Cisco Signs Distribution Pact With D&H

After years of discussing a potential partnership, Cisco and D&H Distributing have finally made the jump. The two companies announced a major distribution agreement Monday that makes D&H a primary

July 11, 2005

3 Min Read
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After years of discussing a potential partnership, Cisco and D&H Distributing have finally made the jump. The two companies announced a major distribution agreement Monday that makes D&H a primary ally in the networking giant's recent push toward the small and midsize business (SMB) market. Under the agreement, D&H will carry and promote Cisco's SMB-focused products to its reseller community. The partnership looks to provide benefits to both companies; Cisco now has another entry point to the SMB market, and D&H acquires a market-leading vendor to bolster its own business.

"What probably made no sense 18 months ago now makes perfect sense," says John DiLullo, vice president of worldwide distribution at Cisco. "There's very little overlap between the customer segment of D&H and the reseller communities of our other distributors."

Michael Schwab, vice president of purchasing at D&H, says Cisco's SMB strategy matches up well with the distributor's focus. Schwab adds that the Cisco partnership could be one of the most important vendor alliances D&H has ever made.

"Cisco's up there with Microsoft and Intel," he says. "This is a very meaningful relationship, and we want to continue doing business with Cisco as long as we're in the market."

The D&H agreement is yet another sign that Cisco is serious about upping its sales in the lower end of the market. In the past 18 months, the networking company has made a number of efforts to boost SMB sales. Last summer, it launched 30 SMB-related products while doubling its marketing budget for the market segment. In addition, the company created an SMB support-services organization, an SMB leasing program and a deal-registration program, dubbed Opportunity Incentive Program, which, according to Cisco, currently has 8,000 registered deals worth more than $1 billion.Cisco also introduced its SMB-Select partner designation last year, which has some 1,200 VARs enrolled.

"It has been received very well so far by the resellers," DiLullo says. "I'd really like to see the D&H crowd adopt SMB-Select." But, DiLullo added, Cisco will tread carefully to not "cannibalize" the efforts of its other distributors.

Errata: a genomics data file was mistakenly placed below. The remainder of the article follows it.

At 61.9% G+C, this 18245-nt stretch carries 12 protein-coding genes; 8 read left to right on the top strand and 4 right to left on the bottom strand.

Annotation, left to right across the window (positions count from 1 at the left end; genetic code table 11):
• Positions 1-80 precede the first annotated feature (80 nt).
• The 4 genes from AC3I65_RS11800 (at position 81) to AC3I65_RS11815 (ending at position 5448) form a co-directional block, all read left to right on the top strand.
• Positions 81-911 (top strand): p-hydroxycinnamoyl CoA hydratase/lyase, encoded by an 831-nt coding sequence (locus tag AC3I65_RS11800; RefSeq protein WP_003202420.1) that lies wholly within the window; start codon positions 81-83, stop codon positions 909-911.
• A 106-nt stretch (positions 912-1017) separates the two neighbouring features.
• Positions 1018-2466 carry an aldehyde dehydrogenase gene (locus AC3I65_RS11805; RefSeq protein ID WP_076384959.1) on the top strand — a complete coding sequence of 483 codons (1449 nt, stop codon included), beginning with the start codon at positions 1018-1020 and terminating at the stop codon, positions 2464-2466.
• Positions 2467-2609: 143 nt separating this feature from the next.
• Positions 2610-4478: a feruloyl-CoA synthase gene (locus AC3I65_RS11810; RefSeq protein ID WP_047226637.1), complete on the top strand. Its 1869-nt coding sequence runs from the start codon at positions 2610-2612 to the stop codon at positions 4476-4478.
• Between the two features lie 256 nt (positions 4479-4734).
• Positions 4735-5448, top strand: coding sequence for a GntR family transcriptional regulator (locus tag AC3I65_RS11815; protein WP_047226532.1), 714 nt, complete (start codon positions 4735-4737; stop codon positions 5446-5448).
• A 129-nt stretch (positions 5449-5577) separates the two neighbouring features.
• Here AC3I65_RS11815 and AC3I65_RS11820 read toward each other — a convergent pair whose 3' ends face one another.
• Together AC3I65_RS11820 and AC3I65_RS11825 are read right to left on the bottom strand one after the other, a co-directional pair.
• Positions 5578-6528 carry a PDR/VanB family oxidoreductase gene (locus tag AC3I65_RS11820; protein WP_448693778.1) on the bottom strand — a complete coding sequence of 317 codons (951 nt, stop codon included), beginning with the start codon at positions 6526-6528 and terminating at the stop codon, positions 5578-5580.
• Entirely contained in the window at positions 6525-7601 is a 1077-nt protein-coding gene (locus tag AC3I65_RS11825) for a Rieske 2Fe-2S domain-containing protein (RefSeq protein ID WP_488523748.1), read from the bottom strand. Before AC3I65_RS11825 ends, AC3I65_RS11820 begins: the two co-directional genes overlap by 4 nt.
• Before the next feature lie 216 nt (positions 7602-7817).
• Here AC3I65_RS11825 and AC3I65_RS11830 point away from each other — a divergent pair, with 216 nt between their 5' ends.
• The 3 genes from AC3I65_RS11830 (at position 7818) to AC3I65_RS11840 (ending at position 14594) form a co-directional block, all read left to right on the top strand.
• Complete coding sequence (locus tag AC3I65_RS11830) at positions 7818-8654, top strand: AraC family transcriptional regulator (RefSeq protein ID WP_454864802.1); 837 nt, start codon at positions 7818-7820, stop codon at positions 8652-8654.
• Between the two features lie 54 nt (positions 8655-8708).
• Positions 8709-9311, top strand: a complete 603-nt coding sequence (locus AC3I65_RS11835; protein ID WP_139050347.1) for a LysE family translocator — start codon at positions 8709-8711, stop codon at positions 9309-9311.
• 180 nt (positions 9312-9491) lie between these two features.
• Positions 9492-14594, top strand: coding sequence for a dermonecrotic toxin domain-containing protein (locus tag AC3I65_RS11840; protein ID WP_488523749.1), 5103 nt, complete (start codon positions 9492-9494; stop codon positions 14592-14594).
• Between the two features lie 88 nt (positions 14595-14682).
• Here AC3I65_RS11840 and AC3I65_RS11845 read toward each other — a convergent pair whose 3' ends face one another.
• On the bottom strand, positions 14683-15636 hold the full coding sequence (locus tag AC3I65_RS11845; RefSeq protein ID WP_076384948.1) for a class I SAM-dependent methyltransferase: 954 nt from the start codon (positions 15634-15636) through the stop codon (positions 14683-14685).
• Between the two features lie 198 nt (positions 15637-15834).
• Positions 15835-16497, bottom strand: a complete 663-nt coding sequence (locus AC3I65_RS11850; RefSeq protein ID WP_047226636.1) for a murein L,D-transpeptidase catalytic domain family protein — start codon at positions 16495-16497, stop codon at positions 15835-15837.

The two companies say they have put together teams to draw up marketing plans and recruitment strategies to develop Cisco sales through D&H. While many D&H customers are currently doing business with other networking vendors, DiLullo and Schwab are both confident that the new alliance will attract a substantial following in the channel.

"We hope to come through the back half of the year with thousands of resellers [doing Cisco business through D&H]," Schwab says.

The new partnership marks a major change for both companies. The Cisco deal vaults D&H further up the food chain in the North American distribution market, making the company a viable challenger to other larger broadline distributors, such as Tech Data, Synnex and Ingram Micro. While Schwab says the partnership won't directly change D&H's business model or move the longtime private company toward an IPO, it will help raise D&H's profile in the channel.As for Cisco, the D&H alliance comes at a time when many major vendors have consolidated their distribution relationships across the globe rather than expand them. While Cisco has kept a small number of distribution partners in the past--Ingram Micro, Tech Data and Westcon Group's Comstor division are Cisco's only U.S. distributors--the company now believes that expanding its presence with a distributor whose core competency is in the SMB market is the right move.

"We've said we would stay the course and stick with our three existing distributors," DiLullo says, "but change is good sometimes."

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